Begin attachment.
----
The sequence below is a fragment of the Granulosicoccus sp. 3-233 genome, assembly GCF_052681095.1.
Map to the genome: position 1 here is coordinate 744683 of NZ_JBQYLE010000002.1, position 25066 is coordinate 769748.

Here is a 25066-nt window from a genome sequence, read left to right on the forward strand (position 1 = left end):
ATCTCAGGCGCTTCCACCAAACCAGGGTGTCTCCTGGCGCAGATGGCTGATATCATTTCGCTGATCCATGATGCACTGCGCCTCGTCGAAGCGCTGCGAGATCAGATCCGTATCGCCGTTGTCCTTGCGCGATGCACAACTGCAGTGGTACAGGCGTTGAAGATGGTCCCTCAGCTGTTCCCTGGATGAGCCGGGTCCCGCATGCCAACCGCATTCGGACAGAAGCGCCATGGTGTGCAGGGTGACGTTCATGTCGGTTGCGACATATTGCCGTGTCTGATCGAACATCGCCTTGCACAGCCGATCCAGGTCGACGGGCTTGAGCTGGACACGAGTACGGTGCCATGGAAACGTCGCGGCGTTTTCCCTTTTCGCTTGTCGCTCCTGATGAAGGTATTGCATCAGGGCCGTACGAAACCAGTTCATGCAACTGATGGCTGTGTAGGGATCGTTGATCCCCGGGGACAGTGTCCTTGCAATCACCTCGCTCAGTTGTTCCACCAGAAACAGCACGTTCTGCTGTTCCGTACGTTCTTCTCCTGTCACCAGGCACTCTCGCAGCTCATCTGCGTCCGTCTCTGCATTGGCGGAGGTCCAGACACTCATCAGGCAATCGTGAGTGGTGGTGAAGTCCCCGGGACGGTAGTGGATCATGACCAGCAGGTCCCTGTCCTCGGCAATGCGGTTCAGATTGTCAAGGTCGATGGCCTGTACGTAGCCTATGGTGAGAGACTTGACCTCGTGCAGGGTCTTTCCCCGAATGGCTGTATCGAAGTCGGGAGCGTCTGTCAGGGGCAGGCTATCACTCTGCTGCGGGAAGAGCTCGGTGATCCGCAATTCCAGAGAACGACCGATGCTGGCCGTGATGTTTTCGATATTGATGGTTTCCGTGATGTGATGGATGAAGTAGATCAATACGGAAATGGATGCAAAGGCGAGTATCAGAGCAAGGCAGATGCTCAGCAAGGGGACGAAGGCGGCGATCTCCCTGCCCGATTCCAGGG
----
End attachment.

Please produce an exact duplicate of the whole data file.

The sequence below is a fragment of the Granulosicoccus sp. 3-233 genome, assembly GCF_052681095.1.
Map to the genome: position 1 here is coordinate 744683 of NZ_JBQYLE010000002.1, position 25066 is coordinate 769748.

Here is a 25066-nt window from a genome sequence, read left to right on the forward strand (position 1 = left end):
ATCTCAGGCGCTTCCACCAAACCAGGGTGTCTCCTGGCGCAGATGGCTGATATCATTTCGCTGATCCATGATGCACTGCGCCTCGTCGAAGCGCTGCGAGATCAGATCCGTATCGCCGTTGTCCTTGCGCGATGCACAACTGCAGTGGTACAGGCGTTGAAGATGGTCCCTCAGCTGTTCCCTGGATGAGCCGGGTCCCGCATGCCAACCGCATTCGGACAGAAGCGCCATGGTGTGCAGGGTGACGTTCATGTCGGTTGCGACATATTGCCGTGTCTGATCGAACATCGCCTTGCACAGCCGATCCAGGTCGACGGGCTTGAGCTGGACACGAGTACGGTGCCATGGAAACGTCGCGGCGTTTTCCCTTTTCGCTTGTCGCTCCTGATGAAGGTATTGCATCAGGGCCGTACGAAACCAGTTCATGCAACTGATGGCTGTGTAGGGATCGTTGATCCCCGGGGACAGTGTCCTTGCAATCACCTCGCTCAGTTGTTCCACCAGAAACAGCACGTTCTGCTGTTCCGTACGTTCTTCTCCTGTCACCAGGCACTCTCGCAGCTCATCTGCGTCCGTCTCTGCATTGGCGGAGGTCCAGACACTCATCAGGCAATCGTGAGTGGTGGTGAAGTCCCCGGGACGGTAGTGGATCATGACCAGCAGGTCCCTGTCCTCGGCAATGCGGTTCAGATTGTCAAGGTCGATGGCCTGTACGTAGCCTATGGTGAGAGACTTGACCTCGTGCAGGGTCTTTCCCCGAATGGCTGTATCGAAGTCGGGAGCGTCTGTCAGGGGCAGGCTATCACTCTGCTGCGGGAAGAGCTCGGTGATCCGCAATTCCAGAGAACGACCGATGCTGGCCGTGATGTTTTCGATATTGATGGTTTCCGTGATGTGATGGATGAAGTAGATCAATACGGAAATGGATGCAAAGGCGAGTATCAGAGCAAGGCAGATGCTCAGCAAGGGGACGAAGGCGGCGATCTCCCTGCCCGATTCCAGGG